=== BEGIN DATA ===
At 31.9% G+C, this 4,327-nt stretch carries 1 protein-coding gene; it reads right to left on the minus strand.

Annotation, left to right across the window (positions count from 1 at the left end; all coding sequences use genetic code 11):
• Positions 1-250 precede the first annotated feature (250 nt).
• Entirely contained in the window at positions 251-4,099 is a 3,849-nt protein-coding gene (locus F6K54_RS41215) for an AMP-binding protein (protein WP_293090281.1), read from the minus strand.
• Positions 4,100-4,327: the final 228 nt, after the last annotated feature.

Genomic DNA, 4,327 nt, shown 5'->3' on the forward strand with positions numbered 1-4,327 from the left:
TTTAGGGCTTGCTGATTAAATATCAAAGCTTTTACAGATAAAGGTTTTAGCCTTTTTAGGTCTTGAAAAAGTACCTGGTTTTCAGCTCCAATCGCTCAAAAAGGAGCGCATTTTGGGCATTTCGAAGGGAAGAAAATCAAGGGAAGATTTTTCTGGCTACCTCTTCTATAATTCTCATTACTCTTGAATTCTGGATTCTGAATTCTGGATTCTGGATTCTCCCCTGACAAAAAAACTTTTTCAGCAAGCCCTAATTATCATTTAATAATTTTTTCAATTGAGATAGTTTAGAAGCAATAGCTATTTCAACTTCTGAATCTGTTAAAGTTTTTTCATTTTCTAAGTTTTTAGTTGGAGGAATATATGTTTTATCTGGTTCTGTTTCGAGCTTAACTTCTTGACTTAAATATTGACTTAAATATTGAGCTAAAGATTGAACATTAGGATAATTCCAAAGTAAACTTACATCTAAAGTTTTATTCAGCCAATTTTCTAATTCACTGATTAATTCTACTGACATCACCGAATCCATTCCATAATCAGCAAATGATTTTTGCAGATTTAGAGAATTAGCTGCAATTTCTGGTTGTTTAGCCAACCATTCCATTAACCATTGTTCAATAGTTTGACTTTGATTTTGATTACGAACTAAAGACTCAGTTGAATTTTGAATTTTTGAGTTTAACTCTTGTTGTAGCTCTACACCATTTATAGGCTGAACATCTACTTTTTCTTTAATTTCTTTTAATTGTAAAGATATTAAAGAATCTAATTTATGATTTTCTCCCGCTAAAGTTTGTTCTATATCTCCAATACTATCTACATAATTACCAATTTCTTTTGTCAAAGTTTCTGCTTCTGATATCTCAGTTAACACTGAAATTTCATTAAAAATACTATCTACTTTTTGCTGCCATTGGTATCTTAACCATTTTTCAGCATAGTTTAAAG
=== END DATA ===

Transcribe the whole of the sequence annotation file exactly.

At 31.9% G+C, this 4,327-nt stretch carries 1 protein-coding gene; it reads right to left on the minus strand.

Annotation, left to right across the window (positions count from 1 at the left end; all coding sequences use genetic code 11):
• Positions 1-250 precede the first annotated feature (250 nt).
• Entirely contained in the window at positions 251-4,099 is a 3,849-nt protein-coding gene (locus F6K54_RS41215) for an AMP-binding protein (protein WP_293090281.1), read from the minus strand.
• Positions 4,100-4,327: the final 228 nt, after the last annotated feature.

Genomic DNA, 4,327 nt, shown 5'->3' on the forward strand with positions numbered 1-4,327 from the left:
TTTAGGGCTTGCTGATTAAATATCAAAGCTTTTACAGATAAAGGTTTTAGCCTTTTTAGGTCTTGAAAAAGTACCTGGTTTTCAGCTCCAATCGCTCAAAAAGGAGCGCATTTTGGGCATTTCGAAGGGAAGAAAATCAAGGGAAGATTTTTCTGGCTACCTCTTCTATAATTCTCATTACTCTTGAATTCTGGATTCTGAATTCTGGATTCTGGATTCTCCCCTGACAAAAAAACTTTTTCAGCAAGCCCTAATTATCATTTAATAATTTTTTCAATTGAGATAGTTTAGAAGCAATAGCTATTTCAACTTCTGAATCTGTTAAAGTTTTTTCATTTTCTAAGTTTTTAGTTGGAGGAATATATGTTTTATCTGGTTCTGTTTCGAGCTTAACTTCTTGACTTAAATATTGACTTAAATATTGAGCTAAAGATTGAACATTAGGATAATTCCAAAGTAAACTTACATCTAAAGTTTTATTCAGCCAATTTTCTAATTCACTGATTAATTCTACTGACATCACCGAATCCATTCCATAATCAGCAAATGATTTTTGCAGATTTAGAGAATTAGCTGCAATTTCTGGTTGTTTAGCCAACCATTCCATTAACCATTGTTCAATAGTTTGACTTTGATTTTGATTACGAACTAAAGACTCAGTTGAATTTTGAATTTTTGAGTTTAACTCTTGTTGTAGCTCTACACCATTTATAGGCTGAACATCTACTTTTTCTTTAATTTCTTTTAATTGTAAAGATATTAAAGAATCTAATTTATGATTTTCTCCCGCTAAAGTTTGTTCTATATCTCCAATACTATCTACATAATTACCAATTTCTTTTGTCAAAGTTTCTGCTTCTGATATCTCAGTTAACACTGAAATTTCATTAAAAATACTATCTACTTTTTGCTGCCATTGGTATCTTAACCATTTTTCAGCATAGTTTAAAG